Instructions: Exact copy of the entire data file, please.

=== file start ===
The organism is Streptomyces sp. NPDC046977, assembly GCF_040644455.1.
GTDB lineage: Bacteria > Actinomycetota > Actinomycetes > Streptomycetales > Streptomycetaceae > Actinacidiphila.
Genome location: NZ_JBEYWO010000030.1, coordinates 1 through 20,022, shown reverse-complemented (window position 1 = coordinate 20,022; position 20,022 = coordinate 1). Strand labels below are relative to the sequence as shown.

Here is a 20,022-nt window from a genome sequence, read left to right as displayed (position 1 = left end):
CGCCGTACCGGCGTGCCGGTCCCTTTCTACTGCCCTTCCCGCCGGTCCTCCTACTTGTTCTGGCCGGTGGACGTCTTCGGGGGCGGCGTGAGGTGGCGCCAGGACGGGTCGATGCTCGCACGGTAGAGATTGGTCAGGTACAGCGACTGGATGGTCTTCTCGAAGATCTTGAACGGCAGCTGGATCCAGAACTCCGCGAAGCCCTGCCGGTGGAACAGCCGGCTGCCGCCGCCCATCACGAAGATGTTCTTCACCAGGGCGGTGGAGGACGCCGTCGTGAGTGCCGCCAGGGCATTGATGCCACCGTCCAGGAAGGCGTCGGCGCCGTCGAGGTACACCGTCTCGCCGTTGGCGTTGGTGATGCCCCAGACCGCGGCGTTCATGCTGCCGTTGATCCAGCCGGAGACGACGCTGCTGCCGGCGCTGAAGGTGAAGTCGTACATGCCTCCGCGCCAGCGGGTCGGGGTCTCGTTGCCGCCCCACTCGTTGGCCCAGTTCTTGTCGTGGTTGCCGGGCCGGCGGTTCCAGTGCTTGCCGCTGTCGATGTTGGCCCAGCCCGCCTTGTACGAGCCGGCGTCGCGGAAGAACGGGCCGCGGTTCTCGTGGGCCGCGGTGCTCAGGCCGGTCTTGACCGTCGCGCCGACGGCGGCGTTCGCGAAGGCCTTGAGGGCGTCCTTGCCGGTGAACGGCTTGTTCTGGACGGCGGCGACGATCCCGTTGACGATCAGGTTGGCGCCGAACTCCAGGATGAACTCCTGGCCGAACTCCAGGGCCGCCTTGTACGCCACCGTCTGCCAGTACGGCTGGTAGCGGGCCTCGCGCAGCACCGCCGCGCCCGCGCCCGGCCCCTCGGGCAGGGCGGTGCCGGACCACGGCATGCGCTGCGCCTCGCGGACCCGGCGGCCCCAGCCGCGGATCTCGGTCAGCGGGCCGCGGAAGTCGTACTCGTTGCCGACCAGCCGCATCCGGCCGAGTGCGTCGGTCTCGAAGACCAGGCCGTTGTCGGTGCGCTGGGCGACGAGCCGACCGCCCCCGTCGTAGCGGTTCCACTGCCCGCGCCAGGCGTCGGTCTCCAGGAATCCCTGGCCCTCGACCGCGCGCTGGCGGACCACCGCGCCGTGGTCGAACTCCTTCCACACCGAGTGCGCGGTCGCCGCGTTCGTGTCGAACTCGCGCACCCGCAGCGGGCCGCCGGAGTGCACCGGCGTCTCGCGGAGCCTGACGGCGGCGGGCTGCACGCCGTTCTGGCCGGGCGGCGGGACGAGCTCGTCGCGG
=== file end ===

The organism is Streptomyces sp. NPDC046977, assembly GCF_040644455.1.
GTDB lineage: Bacteria > Actinomycetota > Actinomycetes > Streptomycetales > Streptomycetaceae > Actinacidiphila.
Genome location: NZ_JBEYWO010000030.1, coordinates 1 through 20,022, shown reverse-complemented (window position 1 = coordinate 20,022; position 20,022 = coordinate 1). Strand labels below are relative to the sequence as shown.

Here is a 20,022-nt window from a genome sequence, read left to right as displayed (position 1 = left end):
CGCCGTACCGGCGTGCCGGTCCCTTTCTACTGCCCTTCCCGCCGGTCCTCCTACTTGTTCTGGCCGGTGGACGTCTTCGGGGGCGGCGTGAGGTGGCGCCAGGACGGGTCGATGCTCGCACGGTAGAGATTGGTCAGGTACAGCGACTGGATGGTCTTCTCGAAGATCTTGAACGGCAGCTGGATCCAGAACTCCGCGAAGCCCTGCCGGTGGAACAGCCGGCTGCCGCCGCCCATCACGAAGATGTTCTTCACCAGGGCGGTGGAGGACGCCGTCGTGAGTGCCGCCAGGGCATTGATGCCACCGTCCAGGAAGGCGTCGGCGCCGTCGAGGTACACCGTCTCGCCGTTGGCGTTGGTGATGCCCCAGACCGCGGCGTTCATGCTGCCGTTGATCCAGCCGGAGACGACGCTGCTGCCGGCGCTGAAGGTGAAGTCGTACATGCCTCCGCGCCAGCGGGTCGGGGTCTCGTTGCCGCCCCACTCGTTGGCCCAGTTCTTGTCGTGGTTGCCGGGCCGGCGGTTCCAGTGCTTGCCGCTGTCGATGTTGGCCCAGCCCGCCTTGTACGAGCCGGCGTCGCGGAAGAACGGGCCGCGGTTCTCGTGGGCCGCGGTGCTCAGGCCGGTCTTGACCGTCGCGCCGACGGCGGCGTTCGCGAAGGCCTTGAGGGCGTCCTTGCCGGTGAACGGCTTGTTCTGGACGGCGGCGACGATCCCGTTGACGATCAGGTTGGCGCCGAACTCCAGGATGAACTCCTGGCCGAACTCCAGGGCCGCCTTGTACGCCACCGTCTGCCAGTACGGCTGGTAGCGGGCCTCGCGCAGCACCGCCGCGCCCGCGCCCGGCCCCTCGGGCAGGGCGGTGCCGGACCACGGCATGCGCTGCGCCTCGCGGACCCGGCGGCCCCAGCCGCGGATCTCGGTCAGCGGGCCGCGGAAGTCGTACTCGTTGCCGACCAGCCGCATCCGGCCGAGTGCGTCGGTCTCGAAGACCAGGCCGTTGTCGGTGCGCTGGGCGACGAGCCGACCGCCCCCGTCGTAGCGGTTCCACTGCCCGCGCCAGGCGTCGGTCTCCAGGAATCCCTGGCCCTCGACCGCGCGCTGGCGGACCACCGCGCCGTGGTCGAACTCCTTCCACACCGAGTGCGCGGTCGCCGCGTTCGTGTCGAACTCGCGCACCCGCAGCGGGCCGCCGGAGTGCACCGGCGTCTCGCGGAGCCTGACGGCGGCGGGCTGCACGCCGTTCTGGCCGGGCGGCGGGACGAGCTCGTCGCGG